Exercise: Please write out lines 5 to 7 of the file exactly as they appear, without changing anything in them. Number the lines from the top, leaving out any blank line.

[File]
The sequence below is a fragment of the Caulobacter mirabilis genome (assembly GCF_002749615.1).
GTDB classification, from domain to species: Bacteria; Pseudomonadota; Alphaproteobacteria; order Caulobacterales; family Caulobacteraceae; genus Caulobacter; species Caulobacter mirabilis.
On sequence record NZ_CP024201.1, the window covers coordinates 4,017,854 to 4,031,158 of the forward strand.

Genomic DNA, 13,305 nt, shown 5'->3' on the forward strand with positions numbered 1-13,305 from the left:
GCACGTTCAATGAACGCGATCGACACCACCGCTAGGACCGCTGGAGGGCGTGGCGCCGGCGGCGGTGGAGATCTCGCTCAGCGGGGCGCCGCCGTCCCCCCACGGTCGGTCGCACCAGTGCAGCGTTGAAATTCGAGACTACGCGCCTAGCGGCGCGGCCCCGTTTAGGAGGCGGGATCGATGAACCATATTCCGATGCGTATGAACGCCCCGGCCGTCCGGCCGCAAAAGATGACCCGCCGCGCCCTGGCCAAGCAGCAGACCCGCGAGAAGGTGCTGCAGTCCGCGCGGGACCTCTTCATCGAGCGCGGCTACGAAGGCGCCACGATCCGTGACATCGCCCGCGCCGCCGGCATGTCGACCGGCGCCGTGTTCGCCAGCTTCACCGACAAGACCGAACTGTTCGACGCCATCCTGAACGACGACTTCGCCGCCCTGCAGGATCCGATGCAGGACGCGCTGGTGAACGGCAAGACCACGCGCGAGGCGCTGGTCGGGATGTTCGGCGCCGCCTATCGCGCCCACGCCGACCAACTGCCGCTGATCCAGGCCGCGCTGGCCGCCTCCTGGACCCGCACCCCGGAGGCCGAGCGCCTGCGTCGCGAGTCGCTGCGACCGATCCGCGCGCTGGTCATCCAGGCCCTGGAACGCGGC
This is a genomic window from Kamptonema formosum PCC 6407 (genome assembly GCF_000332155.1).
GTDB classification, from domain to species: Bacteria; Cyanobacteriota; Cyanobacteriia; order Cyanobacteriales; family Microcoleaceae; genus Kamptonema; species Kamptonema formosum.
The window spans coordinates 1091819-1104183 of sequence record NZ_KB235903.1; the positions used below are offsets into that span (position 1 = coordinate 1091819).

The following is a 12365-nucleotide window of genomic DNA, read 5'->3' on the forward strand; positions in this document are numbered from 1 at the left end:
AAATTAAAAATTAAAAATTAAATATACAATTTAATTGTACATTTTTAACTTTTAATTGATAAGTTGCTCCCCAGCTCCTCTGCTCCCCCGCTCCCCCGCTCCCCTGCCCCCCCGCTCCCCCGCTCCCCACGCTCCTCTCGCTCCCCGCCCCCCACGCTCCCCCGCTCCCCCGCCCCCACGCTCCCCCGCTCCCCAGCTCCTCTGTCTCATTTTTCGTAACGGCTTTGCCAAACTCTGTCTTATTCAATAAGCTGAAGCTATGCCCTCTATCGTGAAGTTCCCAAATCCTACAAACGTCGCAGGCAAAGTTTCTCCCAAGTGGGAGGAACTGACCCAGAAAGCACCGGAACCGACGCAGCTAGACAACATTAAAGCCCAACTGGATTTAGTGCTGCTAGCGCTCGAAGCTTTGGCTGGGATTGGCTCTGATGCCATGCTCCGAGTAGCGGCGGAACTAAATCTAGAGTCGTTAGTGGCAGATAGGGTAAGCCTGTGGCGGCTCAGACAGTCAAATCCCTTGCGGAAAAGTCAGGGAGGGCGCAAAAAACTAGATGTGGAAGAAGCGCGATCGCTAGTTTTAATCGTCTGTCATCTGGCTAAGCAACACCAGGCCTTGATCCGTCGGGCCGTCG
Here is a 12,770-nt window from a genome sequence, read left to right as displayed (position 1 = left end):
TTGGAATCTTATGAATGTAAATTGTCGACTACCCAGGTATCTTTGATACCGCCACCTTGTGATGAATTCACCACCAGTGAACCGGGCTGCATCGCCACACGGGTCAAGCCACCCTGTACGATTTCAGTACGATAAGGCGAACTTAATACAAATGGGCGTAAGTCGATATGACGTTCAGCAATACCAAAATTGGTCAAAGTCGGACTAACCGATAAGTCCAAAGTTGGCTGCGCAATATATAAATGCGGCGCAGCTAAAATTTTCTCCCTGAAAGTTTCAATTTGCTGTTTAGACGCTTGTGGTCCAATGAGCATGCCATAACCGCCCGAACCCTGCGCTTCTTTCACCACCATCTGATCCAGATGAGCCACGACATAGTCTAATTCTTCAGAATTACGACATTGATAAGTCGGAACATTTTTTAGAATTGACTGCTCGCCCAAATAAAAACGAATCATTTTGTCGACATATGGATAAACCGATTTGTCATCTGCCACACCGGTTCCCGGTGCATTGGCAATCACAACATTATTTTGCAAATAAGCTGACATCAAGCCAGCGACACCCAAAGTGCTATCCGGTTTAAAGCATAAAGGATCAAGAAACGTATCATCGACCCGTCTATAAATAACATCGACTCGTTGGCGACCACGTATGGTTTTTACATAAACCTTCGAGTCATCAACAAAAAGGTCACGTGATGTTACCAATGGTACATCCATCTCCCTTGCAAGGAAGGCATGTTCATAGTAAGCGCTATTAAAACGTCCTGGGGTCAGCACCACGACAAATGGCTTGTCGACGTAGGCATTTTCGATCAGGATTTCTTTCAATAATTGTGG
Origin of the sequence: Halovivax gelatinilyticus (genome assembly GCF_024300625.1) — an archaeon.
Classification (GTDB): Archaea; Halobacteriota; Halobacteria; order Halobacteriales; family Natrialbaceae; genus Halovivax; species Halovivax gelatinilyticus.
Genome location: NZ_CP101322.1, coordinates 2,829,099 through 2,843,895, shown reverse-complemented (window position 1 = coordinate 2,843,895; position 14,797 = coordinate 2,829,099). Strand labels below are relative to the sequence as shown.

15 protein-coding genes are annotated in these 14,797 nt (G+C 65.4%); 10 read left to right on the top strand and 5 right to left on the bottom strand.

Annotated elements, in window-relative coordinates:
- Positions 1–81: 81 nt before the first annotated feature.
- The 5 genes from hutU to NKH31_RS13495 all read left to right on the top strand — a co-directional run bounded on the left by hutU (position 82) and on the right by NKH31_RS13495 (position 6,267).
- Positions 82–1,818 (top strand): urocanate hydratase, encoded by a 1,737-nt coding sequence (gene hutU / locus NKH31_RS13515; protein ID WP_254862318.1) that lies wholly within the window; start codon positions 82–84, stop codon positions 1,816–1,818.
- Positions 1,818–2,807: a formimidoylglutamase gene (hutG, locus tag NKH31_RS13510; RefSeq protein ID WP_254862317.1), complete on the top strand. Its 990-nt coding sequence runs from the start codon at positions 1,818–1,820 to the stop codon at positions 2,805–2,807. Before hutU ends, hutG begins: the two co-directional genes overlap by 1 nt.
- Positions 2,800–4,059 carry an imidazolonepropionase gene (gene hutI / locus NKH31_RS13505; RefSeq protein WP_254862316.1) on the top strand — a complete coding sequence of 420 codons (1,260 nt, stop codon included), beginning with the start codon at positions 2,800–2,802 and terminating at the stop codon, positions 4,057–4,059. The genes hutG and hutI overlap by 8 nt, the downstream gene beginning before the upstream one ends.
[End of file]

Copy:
GCACGTTCAATGAACGCGATCGACACCACCGCTAGGACCGCTGGAGGGCGTGGCGCCGGCGGCGGTGGAGATCTCGCTCAGCGGGGCGCCGCCGTCCCCCCACGGTCGGTCGCACCAGTGCAGCGTTGAAATTCGAGACTACGCGCCTAGCGGCGCGGCCCCGTTTAGGAGGCGGGATCGATGAACCATATTCCGATGCGTATGAACGCCCCGGCCGTCCGGCCGCAAAAGATGACCCGCCGCGCCCTGGCCAAGCAGCAGACCCGCGAGAAGGTGCTGCAGTCCGCGCGGGACCTCTTCATCGAGCGCGGCTACGAAGGCGCCACGATCCGTGACATCGCCCGCGCCGCCGGCATGTCGACCGGCGCCGTGTTCGCCAGCTTCACCGACAAGACCGAACTGTTCGACGCCATCCTGAACGACGACTTCGCCGCCCTGCAGGATCCGATGCAGGACGCGCTGGTGAACGGCAAGACCACGCGCGAGGCGCTGGTCGGGATGTTCGGCGCCGCCTATCGCGCCCACGCCGACCAACTGCCGCTGATCCAGGCCGCGCTGGCCGCCTCCTGGACCCGCACCCCGGAGGCCGAGCGCCTGCGTCGCGAGTCGCTGCGACCGATCCGCGCGCTGGTCATCCAGGCCCTGGAACGCGGC
This is a genomic window from Kamptonema formosum PCC 6407 (genome assembly GCF_000332155.1).
GTDB classification, from domain to species: Bacteria; Cyanobacteriota; Cyanobacteriia; order Cyanobacteriales; family Microcoleaceae; genus Kamptonema; species Kamptonema formosum.